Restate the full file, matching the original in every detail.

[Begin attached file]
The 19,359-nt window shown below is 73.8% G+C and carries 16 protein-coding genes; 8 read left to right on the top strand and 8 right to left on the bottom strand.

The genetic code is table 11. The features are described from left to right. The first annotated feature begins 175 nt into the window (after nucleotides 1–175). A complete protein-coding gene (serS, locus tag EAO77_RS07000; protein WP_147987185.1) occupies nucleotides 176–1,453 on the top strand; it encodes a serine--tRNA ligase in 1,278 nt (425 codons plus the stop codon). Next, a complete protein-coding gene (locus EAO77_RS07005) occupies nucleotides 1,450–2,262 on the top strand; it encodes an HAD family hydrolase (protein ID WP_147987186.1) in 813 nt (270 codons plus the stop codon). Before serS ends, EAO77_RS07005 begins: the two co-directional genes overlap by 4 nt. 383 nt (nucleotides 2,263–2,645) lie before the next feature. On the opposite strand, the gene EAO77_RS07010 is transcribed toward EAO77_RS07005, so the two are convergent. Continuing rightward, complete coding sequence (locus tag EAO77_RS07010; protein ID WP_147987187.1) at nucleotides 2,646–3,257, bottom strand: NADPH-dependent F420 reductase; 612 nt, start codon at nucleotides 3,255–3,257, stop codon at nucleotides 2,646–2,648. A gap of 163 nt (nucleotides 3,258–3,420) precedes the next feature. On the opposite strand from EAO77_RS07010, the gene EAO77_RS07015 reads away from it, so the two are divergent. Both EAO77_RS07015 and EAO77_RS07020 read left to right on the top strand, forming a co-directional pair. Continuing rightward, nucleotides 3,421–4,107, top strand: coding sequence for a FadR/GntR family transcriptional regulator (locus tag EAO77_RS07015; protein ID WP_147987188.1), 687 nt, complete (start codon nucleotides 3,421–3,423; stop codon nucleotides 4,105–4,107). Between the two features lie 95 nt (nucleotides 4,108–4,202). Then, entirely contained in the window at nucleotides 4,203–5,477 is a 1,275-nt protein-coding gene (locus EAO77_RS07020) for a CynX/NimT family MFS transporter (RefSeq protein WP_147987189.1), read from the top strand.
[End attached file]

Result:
The 19,359-nt window shown below is 73.8% G+C and carries 16 protein-coding genes; 8 read left to right on the top strand and 8 right to left on the bottom strand.

The genetic code is table 11. The features are described from left to right. The first annotated feature begins 175 nt into the window (after nucleotides 1–175). A complete protein-coding gene (serS, locus tag EAO77_RS07000; protein WP_147987185.1) occupies nucleotides 176–1,453 on the top strand; it encodes a serine--tRNA ligase in 1,278 nt (425 codons plus the stop codon). Next, a complete protein-coding gene (locus EAO77_RS07005) occupies nucleotides 1,450–2,262 on the top strand; it encodes an HAD family hydrolase (protein ID WP_147987186.1) in 813 nt (270 codons plus the stop codon). Before serS ends, EAO77_RS07005 begins: the two co-directional genes overlap by 4 nt. 383 nt (nucleotides 2,263–2,645) lie before the next feature. On the opposite strand, the gene EAO77_RS07010 is transcribed toward EAO77_RS07005, so the two are convergent. Continuing rightward, complete coding sequence (locus tag EAO77_RS07010; protein ID WP_147987187.1) at nucleotides 2,646–3,257, bottom strand: NADPH-dependent F420 reductase; 612 nt, start codon at nucleotides 3,255–3,257, stop codon at nucleotides 2,646–2,648. A gap of 163 nt (nucleotides 3,258–3,420) precedes the next feature. On the opposite strand from EAO77_RS07010, the gene EAO77_RS07015 reads away from it, so the two are divergent. Both EAO77_RS07015 and EAO77_RS07020 read left to right on the top strand, forming a co-directional pair. Continuing rightward, nucleotides 3,421–4,107, top strand: coding sequence for a FadR/GntR family transcriptional regulator (locus tag EAO77_RS07015; protein ID WP_147987188.1), 687 nt, complete (start codon nucleotides 3,421–3,423; stop codon nucleotides 4,105–4,107). Between the two features lie 95 nt (nucleotides 4,108–4,202). Then, entirely contained in the window at nucleotides 4,203–5,477 is a 1,275-nt protein-coding gene (locus EAO77_RS07020) for a CynX/NimT family MFS transporter (RefSeq protein WP_147987189.1), read from the top strand.